Why ‘Baptizing America’ Matters - Word&Way

Why ‘Baptizing America’ Matters

I’ve been a mainliner all my life. I grew up in the United Methodist Church and chose to migrate over to the Christian Church (Disciples of Christ) when I entered adulthood. I was even active enough in my denomination to become a scholar at the Disciples Divinity House during my time pursuing a Master of Divinity at the University of Chicago where I also interned with a United Church of Christ congregation. Since this is the world I call home, I was thrilled when Brian Kaylor and Beau Underwood asked me to edit what eventually became Baptizing America: How Mainline Protestants Helped Build Christian Nationalism.

Throughout the process of shaping this book, I saw my personal experiences with mainline institutions reflected back at me. I previously only thought of Christian Nationalism as a problem that I should critique because I had a duty to do so as a Christian who was partially responsible for a subset of Christianity — even if I was never a part of it. But Brian and Beau clearly demonstrate that it is much more complicated than that. Mainliners, unfortunately, planted the seeds for much of the Christian Nationalism we see flowering today.

Learning about and exploring this was both fascinating and, at times, unsettling. All the different churches I have attended had an American flag at the front of the sanctuary. It was not uncommon for worship services to include patriotic moments and nationalistic hymns for holidays like the Fourth of July and Memorial Day. This is just “how things are.”

But an important part of looking in the mirror is adjusting the things you notice that look off. I did not come away from this book thinking less of my denomination or the mainline family. I came away with a renewed sense that truthfully examining ourselves, even the parts we would prefer to remain in shadows, is more important now than ever. And before we can meaningfully move forward with any sense of prophetic voice in the public realm, we have to look back at what we did when we were at the peak of our cultural and political power in the twentieth century.

U.S. and Episcopal flags wave next to a church building.

This is one place where Brian and Beau really shine. I thought I already knew a lot about the history of American religion, but they dug up some fascinating stories that I had never heard before. I was completely unaware that President Harry Truman was asked by the National Council of Churches to bless the Revised Standard Version of the Bible when it was released in 1952. In a ceremony at the White House, Truman connected Scripture to American identity and foreign policy goals.

Similarly, I never knew that the phrase “In God We Trust” showing up on our money is deeply intertwined with mainline Christianity. Not only was it a lifelong Episcopalian who got the U.S. Treasury to mint the phrase, it is striking that two different mainline churches still celebrate their role in the motto to this day. An American Baptist Church in Prospect Park, Pennsylvania, currently boasts on a sign on the outside of its building that it is the origin of the phrase and notes that “from this church in 1861 the suggestion was made that recognition to the Almighty God be placed on the coins of our country.” And First Presbyterian Church in Sunbury, Pennsylvania, brags on its history page that one of its congregants led the effort to put “the motto, ‘In God We Trust,’ on the United States coins that went into the collection plates.”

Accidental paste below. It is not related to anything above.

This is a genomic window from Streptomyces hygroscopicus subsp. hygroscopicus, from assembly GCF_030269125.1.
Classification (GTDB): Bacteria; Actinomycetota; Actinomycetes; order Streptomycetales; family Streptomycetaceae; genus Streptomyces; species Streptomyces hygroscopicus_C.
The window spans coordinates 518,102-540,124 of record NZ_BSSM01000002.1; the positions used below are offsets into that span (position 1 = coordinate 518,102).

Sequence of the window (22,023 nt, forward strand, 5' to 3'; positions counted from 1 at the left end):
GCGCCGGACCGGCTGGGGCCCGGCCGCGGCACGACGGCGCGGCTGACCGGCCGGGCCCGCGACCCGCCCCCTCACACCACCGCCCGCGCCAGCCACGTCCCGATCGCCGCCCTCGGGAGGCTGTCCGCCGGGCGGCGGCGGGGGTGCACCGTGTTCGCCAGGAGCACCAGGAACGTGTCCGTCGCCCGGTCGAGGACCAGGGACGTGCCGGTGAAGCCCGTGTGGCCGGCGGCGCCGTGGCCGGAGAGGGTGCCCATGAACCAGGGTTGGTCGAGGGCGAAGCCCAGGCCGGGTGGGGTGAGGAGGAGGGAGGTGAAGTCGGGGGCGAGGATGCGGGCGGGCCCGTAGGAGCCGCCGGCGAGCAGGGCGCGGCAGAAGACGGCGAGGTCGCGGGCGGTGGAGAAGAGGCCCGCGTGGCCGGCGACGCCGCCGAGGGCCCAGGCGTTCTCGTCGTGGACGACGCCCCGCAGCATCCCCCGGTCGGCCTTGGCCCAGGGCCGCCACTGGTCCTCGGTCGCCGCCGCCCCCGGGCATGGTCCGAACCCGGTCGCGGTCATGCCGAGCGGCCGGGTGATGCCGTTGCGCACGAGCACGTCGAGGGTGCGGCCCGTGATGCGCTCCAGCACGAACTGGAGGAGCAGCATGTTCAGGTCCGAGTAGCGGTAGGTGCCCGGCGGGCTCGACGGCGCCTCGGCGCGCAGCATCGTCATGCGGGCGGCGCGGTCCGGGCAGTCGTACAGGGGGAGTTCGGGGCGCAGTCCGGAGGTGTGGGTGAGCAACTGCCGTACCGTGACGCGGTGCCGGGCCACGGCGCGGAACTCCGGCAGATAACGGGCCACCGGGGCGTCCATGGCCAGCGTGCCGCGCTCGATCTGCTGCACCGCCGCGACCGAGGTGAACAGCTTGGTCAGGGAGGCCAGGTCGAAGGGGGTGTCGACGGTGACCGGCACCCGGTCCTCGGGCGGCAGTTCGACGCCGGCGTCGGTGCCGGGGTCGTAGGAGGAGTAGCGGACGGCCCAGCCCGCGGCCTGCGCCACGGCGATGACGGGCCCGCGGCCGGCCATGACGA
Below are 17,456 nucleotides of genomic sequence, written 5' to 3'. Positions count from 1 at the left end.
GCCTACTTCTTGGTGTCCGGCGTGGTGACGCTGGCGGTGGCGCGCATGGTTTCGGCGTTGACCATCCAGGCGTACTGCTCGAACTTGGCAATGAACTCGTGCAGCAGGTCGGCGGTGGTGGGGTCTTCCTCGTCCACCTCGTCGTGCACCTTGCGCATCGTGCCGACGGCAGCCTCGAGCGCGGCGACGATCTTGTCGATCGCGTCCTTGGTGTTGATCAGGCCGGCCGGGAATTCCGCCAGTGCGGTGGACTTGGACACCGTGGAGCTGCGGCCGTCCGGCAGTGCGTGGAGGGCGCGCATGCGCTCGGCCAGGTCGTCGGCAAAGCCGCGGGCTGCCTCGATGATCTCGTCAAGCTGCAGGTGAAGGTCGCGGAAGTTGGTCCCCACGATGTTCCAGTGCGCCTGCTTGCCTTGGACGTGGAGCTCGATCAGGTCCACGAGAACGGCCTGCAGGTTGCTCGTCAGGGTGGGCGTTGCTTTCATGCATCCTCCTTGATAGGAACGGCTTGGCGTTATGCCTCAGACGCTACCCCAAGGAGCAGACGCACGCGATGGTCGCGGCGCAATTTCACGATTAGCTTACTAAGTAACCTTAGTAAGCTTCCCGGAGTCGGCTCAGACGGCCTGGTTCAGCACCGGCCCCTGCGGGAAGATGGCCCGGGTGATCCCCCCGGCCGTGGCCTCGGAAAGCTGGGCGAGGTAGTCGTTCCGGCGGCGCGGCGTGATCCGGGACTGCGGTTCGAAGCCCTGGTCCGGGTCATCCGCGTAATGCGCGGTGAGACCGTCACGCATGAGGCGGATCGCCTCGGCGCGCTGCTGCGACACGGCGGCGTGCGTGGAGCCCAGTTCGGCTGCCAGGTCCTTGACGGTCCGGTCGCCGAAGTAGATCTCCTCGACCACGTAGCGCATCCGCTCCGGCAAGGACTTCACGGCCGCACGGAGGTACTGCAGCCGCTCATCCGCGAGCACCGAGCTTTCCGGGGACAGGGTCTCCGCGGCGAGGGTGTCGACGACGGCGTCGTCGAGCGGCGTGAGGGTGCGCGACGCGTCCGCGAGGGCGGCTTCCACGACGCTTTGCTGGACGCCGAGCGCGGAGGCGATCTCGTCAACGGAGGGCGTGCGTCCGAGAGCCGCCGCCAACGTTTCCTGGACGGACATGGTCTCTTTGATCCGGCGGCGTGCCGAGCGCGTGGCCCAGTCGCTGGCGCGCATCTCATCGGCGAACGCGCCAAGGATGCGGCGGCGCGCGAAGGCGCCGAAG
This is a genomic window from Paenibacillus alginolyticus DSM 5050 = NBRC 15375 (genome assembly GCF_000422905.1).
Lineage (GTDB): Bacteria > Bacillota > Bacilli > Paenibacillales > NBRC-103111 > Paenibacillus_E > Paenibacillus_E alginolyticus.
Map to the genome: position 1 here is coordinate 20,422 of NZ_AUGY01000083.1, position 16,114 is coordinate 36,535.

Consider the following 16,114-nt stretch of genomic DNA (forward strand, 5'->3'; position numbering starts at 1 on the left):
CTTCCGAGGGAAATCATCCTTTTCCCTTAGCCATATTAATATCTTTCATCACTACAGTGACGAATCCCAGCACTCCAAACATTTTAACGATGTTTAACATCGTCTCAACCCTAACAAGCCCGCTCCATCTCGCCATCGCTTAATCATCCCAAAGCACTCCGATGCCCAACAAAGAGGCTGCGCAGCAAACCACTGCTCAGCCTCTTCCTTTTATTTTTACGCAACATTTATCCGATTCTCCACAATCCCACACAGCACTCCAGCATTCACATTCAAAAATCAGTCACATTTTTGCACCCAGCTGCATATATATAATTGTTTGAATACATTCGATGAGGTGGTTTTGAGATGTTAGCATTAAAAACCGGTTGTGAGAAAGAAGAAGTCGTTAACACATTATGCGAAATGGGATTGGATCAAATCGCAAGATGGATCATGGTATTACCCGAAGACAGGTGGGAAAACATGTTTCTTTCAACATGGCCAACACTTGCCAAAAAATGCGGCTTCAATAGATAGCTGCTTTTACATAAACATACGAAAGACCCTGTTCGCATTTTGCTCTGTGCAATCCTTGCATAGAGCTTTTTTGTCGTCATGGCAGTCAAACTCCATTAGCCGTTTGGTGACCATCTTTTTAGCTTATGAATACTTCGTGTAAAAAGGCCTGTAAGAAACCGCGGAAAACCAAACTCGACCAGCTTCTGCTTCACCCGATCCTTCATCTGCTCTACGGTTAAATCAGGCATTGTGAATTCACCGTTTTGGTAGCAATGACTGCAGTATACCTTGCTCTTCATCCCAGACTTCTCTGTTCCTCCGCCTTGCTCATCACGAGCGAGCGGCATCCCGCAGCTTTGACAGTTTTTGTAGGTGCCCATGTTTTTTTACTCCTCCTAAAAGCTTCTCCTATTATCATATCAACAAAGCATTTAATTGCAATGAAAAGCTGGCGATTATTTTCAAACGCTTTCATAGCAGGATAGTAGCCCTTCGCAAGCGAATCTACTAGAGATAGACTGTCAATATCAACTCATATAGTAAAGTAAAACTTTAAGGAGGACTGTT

These are just a couple of the numerous historical incidents explored in the book. So many things that mainliners did (and sometimes still do) would be widely condemned as Christian Nationalism if done by conservative evangelicals. A dangerous double standard revealed.

Another aspect of Baptizing America that I have found particularly interesting has been the media coverage of the book. While many outlets have done an incredible job exploring what Brian and Beau’s work has to offer, we have honestly faced more hurdles than I was expecting. One of the core selling points even for non-mainline audiences is that basically all the other books on Christian Nationalism are about evangelicals. And I remember from my days teaching Intro to Journalism that a core news value is “novelty.”

But apparently it is difficult for some journalists and outlets to stray from comfortable routines. The idea that White evangelical Protestants should dominate news coverage, political or otherwise, is so ingrained that it has the potential to sideline unique and interesting scholarship — even when we point out that there are currently more mainline Protestants than there are evangelicals.

But luckily we are persistent. And we also have a large and varied readership that gets it. While we normally give away a signed copy of a book we review each month, Brian and Beau will randomly choose five paid subscribers of A Public Witness to receive a signed copy. Upgrade today and you might find a signed copy of Baptizing America headed your way! If you want to absolutely guarantee that you receive a copy of this timely book, you can order today before the official release on June 4 (and if you win, just give your purchased copy to a friend).

Don’t forget, paid subscribers are also invited to join Brian, Beau, and a panel of guests — Dr. Diana Butler Bass, Rev. Adriene Thorne, and Dr. Andrew Whitehead — during a virtual book launch on June 3 at 3 pm (ET).

As a public witness,

Jeremy Fuzy

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